“Older people or people with disabilities may be able to get help with getting to their voting place,” the CDC writes. “Check if in your area private carpool companies, volunteer organizations or your city public transportation offer these services.”
Try to avoid touching items inside the car or transport as much as you can, and use hand sanitizer if you do, the CDC adds. If possible, open all available windows.
- Tip: Since a long wait in line is likely, be sure to bring water and possibly a folding chair.
4. Carefully choose your mask
Be picky about your mask. Don’t wear anything you can hold up and see through. In fact, studies have shown that cotton masks with two or three layers of fabric are more protective than single-ply masks or bandanas. A recent study found bandanas and gaiter masks to be least effective in protection.
Be especially wary of the look-alike N95-type masks being sold at major retail distributors, Sexton said.
“Some of those N95-masks have exhalation valves in them,” Sexton said, adding that they may “actually make things worse because it concentrates your breath into that valve, allowing it to come through with some force and the droplets may travel a little farther. So we strongly recommend that people don’t wear a mask that has an exhalation valve.”
If you must take your mask off for some reason — such as to take a drink of water — use hand sanitizer before and after, the CDC says, and bring an extra mask in case the first gets wet or dirty.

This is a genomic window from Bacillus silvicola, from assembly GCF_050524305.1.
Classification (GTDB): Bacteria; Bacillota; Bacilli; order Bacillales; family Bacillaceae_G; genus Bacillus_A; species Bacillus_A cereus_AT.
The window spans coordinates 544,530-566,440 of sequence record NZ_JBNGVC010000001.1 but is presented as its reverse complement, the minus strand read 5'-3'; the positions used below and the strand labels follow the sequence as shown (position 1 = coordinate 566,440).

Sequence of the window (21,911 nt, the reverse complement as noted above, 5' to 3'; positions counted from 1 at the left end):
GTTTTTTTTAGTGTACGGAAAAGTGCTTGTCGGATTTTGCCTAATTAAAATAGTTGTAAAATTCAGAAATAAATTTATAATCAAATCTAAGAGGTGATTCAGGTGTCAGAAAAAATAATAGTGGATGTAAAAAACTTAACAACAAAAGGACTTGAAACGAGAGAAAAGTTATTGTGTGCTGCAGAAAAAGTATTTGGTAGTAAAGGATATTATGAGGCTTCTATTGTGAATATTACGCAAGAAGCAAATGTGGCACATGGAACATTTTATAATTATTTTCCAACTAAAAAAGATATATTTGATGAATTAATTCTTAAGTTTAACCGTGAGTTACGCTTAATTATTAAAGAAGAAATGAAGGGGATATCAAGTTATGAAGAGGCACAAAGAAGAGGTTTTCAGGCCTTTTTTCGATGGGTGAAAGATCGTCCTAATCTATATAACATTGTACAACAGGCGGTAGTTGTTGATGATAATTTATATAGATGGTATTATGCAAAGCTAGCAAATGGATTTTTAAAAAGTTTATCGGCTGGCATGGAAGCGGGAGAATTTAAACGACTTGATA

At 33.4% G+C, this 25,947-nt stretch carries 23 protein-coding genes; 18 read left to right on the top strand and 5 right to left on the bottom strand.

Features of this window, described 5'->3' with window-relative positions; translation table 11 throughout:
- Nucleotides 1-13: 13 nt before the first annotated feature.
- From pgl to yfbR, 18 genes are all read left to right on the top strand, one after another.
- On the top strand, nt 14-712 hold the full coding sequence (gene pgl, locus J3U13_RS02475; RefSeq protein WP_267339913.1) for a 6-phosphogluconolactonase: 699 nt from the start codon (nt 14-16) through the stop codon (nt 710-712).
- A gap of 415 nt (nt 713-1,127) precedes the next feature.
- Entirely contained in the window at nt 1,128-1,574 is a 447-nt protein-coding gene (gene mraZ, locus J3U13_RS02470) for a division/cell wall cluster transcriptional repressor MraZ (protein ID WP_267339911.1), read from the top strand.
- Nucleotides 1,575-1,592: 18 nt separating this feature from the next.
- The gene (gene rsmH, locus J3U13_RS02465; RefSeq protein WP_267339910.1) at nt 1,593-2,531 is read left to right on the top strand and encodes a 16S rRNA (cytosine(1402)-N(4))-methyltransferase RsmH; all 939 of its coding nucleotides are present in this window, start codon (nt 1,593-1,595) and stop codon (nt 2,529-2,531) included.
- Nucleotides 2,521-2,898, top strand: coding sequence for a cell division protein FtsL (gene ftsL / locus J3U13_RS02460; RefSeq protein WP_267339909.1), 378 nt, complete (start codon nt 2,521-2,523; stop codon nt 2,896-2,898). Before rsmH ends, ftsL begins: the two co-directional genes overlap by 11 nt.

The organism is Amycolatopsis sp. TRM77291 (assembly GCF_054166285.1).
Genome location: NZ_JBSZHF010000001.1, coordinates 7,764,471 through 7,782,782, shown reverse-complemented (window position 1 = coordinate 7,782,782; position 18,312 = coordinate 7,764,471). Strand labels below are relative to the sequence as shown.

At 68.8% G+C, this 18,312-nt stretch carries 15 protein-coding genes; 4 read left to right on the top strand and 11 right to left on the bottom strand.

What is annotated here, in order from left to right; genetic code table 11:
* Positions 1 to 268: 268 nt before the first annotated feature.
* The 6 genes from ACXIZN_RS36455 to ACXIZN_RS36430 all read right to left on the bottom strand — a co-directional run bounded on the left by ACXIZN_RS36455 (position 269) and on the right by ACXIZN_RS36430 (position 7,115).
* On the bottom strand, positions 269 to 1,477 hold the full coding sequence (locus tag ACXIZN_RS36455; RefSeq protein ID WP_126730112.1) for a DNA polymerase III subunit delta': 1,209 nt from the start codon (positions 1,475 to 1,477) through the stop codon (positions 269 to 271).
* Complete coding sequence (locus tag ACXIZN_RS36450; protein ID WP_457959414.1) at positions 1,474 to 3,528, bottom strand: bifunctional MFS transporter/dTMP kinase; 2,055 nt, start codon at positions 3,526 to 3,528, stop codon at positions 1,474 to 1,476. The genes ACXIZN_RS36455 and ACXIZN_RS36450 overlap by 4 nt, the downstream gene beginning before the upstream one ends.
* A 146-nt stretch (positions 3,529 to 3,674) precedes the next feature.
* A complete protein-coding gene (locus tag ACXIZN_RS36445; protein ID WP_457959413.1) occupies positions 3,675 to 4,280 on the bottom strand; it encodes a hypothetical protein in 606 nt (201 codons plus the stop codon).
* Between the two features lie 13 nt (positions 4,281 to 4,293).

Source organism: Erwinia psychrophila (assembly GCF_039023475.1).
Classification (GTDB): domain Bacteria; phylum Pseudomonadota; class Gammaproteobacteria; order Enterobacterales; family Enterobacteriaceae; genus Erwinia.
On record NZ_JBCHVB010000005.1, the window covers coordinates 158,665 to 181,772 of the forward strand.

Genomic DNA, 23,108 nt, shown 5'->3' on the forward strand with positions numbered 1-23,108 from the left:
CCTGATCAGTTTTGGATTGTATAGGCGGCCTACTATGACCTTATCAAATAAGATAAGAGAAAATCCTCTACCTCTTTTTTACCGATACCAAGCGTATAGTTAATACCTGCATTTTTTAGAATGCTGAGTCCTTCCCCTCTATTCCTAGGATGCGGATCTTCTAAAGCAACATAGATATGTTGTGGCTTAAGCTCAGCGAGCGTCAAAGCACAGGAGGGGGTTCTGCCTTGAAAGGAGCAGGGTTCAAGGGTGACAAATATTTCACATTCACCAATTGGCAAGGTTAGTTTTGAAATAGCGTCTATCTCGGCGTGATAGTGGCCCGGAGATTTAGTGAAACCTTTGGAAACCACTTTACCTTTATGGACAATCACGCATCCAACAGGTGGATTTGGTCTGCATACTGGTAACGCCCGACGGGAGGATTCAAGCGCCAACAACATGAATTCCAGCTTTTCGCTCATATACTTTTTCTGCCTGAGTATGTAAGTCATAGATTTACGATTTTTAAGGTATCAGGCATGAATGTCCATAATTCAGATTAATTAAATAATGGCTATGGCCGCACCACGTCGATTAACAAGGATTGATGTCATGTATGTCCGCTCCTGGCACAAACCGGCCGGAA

5. Cover your nose, please
It’s not safe to stand in line with your snout exposed even if your mouth is covered, experts say.
That’s because wearing a mask over the mouth but leaving the nose exposed defeats the purpose of a mask, studies have shown. Since the vast majority of us are not mouth breathers, the virus is most likely to enter as you take a breath through your nose.
If your mask is reusable, be sure to toss it into the washer when you get home for a thorough cleaning before wearing it again.
6. Follow social distancing rules
Standing at least 6 feet apart is fast becoming the norm today — or should be — to help protect ourselves and others from the virus. That’s especially critical if people around you are not wearing masks.
While some people cannot wear a mask due to a disability, others are choosing not to as a political or personal statement. Regardless of the reason, don’t respond with words or actions if a person without a mask violates the 6-foot social distancing guidance, advises Hannah Klain, an Equal Justice Works fellow in the democracy program at the Brennan Center for Justice in New York City.
“If that person refuses to keep their distance, you may want to let a poll worker know and ask the poll worker to politely remind the voter to try to maintain social distancing,” she said.